Visiting Spanish journalist Alfonso Armada cautioned journalists against too much dependence on technology to the point of becoming blind to the complexities and vibrancy of the situation on the ground and failing in their duty of informing the public of the truth.
In his talk on journalism, literature, and the truth for the ‘Encounters in Literature’ program of the Instituto Cervantes, November 6, Armada said, “Because of the internet, we can know almost everything about everything. But the reality is that, with so many people talking at the same time, I have the impression that we are more lost than before.”
Armada said with data overload, the audiences find it difficult to discern which are facts and which are fiction and which journalists and institutions to trust.
People then result to selective reading, where they only choose to read and watch what they are interested in, or what agrees with their views, he said, which leads to the “thinning of one’s view of the world.”
In the Internet, he said, “there is less serendipity,” pertaining to the instance of discovering a story by accident that one doesn’t know would actually interest him or her.
Armada is concerned that today’s journalists and readers are failing to make enough time to read, watch, and understand what is really going on in the society.
“We live in a complex world; we, as journalists, need time to understand what is going on in the world. […] If we want to be really informed, we need to devote time to reading long stories in different media,” said Armada who has worked for various news organizations, among them are Spanish newspaper El País and the American Broadcasting Company.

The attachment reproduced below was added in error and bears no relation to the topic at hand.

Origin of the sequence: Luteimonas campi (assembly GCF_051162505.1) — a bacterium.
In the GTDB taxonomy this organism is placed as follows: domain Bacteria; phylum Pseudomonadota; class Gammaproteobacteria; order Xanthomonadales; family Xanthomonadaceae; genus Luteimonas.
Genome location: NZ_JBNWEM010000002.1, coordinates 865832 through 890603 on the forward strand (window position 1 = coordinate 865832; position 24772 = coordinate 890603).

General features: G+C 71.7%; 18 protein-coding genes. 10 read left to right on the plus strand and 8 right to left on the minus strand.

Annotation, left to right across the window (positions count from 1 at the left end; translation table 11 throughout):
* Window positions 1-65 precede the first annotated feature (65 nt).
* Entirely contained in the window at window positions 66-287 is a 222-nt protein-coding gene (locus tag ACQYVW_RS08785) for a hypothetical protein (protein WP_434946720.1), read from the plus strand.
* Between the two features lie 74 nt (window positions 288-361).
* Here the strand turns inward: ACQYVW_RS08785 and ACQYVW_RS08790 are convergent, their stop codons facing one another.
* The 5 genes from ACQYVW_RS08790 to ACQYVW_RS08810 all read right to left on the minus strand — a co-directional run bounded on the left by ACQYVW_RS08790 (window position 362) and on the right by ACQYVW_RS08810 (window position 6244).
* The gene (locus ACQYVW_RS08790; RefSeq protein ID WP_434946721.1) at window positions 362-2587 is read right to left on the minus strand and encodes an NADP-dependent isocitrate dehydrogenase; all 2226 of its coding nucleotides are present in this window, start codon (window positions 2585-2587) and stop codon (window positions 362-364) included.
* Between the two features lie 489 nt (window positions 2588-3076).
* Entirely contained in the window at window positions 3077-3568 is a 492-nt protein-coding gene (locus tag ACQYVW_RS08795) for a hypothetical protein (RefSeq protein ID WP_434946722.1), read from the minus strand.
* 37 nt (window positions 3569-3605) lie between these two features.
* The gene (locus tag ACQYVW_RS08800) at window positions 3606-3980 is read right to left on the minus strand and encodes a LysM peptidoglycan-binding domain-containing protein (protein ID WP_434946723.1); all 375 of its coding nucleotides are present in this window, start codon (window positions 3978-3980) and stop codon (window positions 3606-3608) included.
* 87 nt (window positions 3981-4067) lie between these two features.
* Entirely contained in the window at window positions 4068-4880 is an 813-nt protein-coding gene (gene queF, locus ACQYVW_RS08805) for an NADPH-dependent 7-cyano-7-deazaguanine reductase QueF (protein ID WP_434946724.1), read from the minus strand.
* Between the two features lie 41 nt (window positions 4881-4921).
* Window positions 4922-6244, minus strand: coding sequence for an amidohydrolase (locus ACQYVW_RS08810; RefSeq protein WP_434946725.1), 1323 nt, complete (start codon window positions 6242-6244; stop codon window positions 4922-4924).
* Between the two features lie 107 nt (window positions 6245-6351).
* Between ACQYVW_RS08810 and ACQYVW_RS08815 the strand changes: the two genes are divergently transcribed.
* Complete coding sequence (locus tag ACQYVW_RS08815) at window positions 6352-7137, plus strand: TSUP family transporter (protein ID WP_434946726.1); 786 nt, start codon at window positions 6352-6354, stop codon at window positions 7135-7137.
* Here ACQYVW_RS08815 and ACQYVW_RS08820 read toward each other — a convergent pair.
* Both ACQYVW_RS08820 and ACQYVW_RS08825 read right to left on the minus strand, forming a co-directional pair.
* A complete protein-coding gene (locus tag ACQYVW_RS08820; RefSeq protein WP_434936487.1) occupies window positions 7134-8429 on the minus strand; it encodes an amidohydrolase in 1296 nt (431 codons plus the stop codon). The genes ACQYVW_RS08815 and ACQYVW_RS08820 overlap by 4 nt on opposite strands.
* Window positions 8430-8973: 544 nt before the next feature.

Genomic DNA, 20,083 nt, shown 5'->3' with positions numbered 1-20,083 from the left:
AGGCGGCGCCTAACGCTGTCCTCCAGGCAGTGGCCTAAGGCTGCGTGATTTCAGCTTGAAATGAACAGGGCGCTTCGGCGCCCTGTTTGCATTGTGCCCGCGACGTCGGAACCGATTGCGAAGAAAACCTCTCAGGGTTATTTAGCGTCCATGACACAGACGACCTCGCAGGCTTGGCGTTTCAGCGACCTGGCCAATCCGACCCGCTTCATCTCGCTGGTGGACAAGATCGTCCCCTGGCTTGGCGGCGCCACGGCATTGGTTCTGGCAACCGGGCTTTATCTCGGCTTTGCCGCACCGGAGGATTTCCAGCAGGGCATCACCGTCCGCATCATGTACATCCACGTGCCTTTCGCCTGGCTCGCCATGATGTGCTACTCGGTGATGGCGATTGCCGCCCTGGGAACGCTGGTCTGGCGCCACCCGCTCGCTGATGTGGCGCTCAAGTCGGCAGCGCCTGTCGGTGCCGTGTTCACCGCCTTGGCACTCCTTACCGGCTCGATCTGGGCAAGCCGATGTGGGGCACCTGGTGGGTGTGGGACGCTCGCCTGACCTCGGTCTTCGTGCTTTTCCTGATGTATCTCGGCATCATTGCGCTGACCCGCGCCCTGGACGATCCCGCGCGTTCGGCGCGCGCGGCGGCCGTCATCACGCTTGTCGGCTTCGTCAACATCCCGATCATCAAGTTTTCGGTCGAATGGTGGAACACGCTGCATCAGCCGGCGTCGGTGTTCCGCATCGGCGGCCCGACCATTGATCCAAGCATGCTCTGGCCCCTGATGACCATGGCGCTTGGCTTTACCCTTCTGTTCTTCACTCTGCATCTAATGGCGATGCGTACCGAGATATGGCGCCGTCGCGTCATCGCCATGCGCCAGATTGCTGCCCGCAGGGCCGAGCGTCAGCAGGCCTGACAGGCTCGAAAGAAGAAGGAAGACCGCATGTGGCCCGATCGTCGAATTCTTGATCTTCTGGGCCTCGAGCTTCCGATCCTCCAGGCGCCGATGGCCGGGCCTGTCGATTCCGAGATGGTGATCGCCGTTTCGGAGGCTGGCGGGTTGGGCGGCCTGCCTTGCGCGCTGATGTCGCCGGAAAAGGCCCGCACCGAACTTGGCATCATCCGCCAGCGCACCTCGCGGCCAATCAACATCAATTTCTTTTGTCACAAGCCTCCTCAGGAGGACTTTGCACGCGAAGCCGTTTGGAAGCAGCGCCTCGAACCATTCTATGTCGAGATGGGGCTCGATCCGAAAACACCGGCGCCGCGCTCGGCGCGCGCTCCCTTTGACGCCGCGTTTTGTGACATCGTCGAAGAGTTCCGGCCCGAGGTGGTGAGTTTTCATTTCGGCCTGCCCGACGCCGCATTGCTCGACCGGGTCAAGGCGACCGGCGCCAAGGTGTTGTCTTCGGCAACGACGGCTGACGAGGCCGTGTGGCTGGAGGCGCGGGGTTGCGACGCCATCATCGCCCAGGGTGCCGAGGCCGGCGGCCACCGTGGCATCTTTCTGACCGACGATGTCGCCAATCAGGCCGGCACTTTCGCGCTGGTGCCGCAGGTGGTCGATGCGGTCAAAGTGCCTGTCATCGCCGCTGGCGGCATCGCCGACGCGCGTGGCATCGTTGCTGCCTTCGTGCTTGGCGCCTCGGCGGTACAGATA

He emphasized the importance for a journalist to make time in immersing himself to the conditions of the people he is writing about.
To be able to convince people about his view of reality, Armada said that one should “work on the ground, taking your time asking the people, taking notes, going back to the places, trying to recreate with a lot of precision, a lot of beauty about reality.”
Armada, who is also into writing poetry and plays, journalists can write news reports without eliminating creativity and color—features which are more familiar in works of literature than in journalism.
He cited as an example Svetlana Alexievich, a Belarusian journalist who won the Nobel Prize for Literature in 2015 not because of her journalistic works but because of the books she had written on various issues and events, like the Soviet War and the Chernobyl Nuclear Disaster.
Alexievich, Armada said, was able to create works of literature without being unfaithful to the truth and to reality by using in her works the anecdotes she got from interviews she conducted with people who experienced the events first-hand.
“Use the richness of a language in order to make a perfect or, as much as possible, a deep and colorful and vivid recreation of reality–but taking care that everything you’re telling to the reader is the truth, putting nothing from yourself in order to improve the picture of reality,” he further said.
At the same time, he stressed the equal responsibility of readers in devoting a significant fraction of their time, if they would want to better understand the complexity of the issues and happenings before them.
This does not only involve making time to read or watch longer media content, but also giving an extra effort in learning facts that are not necessarily in jive with their own convictions.
“You need a very concerned population in order to check and to see different views in order to make their own view of reality,” Armada said.
Armada is currently serving as the president of the Spanish section of Reporters without Borders, an independent international organization focused on monitoring, promoting, and defending the freedom of information and of the press.